Sunday, April 9, 2017

A few scientific nuggets.

1. Being a Night Owl is a Genetic Inheritance. 

    Researchers at the Rockefeller University in the US have discovered that a variant of the gene
    CRY1 slows the internal biological clock - called the circadian clock - that normally dictates
    when you feel sleepy each night and when you are ready to wake. People with the "night owl"
    variant of this gene have a longer circadian cycle than most, making them stay awake later,
    researchers said. Compared to other mutations that have been linked to sleep disorders in just
    single families worldwide, this is a fairly impactful genetic change.

    The so called 'night owls' are often diagnosed with delayed sleep phase disorder(DSPD). Their
    24 hour sleep cycle is delayed, making them energetic long after most people have fallen asleep.
    Going to bed late has its side effects in that they're forced to wake up before their bodies tell them,
    so as to make it in time for school or at work, leading to insomnia or fatigue during the day.

2. Vitamin C Does Not Cure Cold!

     The myth that vitamin C cures cold started back in the '70s after Nobel prize winner Linus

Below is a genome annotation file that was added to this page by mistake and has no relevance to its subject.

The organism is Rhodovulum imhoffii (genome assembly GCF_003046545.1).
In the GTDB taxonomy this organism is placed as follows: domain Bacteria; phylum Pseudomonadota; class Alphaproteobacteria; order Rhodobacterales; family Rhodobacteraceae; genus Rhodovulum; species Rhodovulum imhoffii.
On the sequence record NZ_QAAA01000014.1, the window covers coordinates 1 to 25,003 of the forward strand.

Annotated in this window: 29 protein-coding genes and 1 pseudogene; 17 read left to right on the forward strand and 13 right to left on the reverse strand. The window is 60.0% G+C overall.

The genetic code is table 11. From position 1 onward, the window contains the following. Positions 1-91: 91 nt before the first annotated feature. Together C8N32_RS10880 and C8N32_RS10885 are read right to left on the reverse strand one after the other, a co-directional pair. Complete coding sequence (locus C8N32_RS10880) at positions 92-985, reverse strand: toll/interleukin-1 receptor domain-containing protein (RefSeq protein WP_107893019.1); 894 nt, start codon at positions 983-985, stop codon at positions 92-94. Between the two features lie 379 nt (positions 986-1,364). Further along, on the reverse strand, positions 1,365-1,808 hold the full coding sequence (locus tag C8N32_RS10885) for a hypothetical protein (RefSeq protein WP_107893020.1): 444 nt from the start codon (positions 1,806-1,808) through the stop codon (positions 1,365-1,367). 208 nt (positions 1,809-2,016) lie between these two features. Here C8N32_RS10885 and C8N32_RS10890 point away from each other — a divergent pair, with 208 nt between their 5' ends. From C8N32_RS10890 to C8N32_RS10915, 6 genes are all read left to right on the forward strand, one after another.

Pauling discovered the supposedly miraculous benefits of the vitamin and published a book on
     the subject. The book, 'Vitamin C and the Common Cold' was a huge hit.
     But according to Sara Chodosh, writing for popular science, there is actually no real clinical
     evidence to prove it. Certain studies have found evidence that regular usage might shorten the
     duration of your cold but not when taken after the onset of the cold.

     Others have found associations with daily dosage and lower risk of cardiovascular diseases,
     though still more have shown no relationship whatsoever.

3. Pets Protect Kids from Allergies?

    A new study shows that babies from families with pets - 70% of which were dogs - showed
    higher levels of two types of microbes associated with lower risks of allergic disease and obesity.
    The theory is that exposure to dirt and bacteria early in life can create early immunity, though
    researchers aren't sure whether the effect occurs from bacteria on the furry friends or from human
    transfer by handling the pets. The study is being conducted at the University of Alberta in Canada.


It was a rather quiet Sunday. Padmakumar's mother has been discharged from hospital but she has been advised complete bed rest by her doctor. Now, that's a tall order for Pidavoor Amma!

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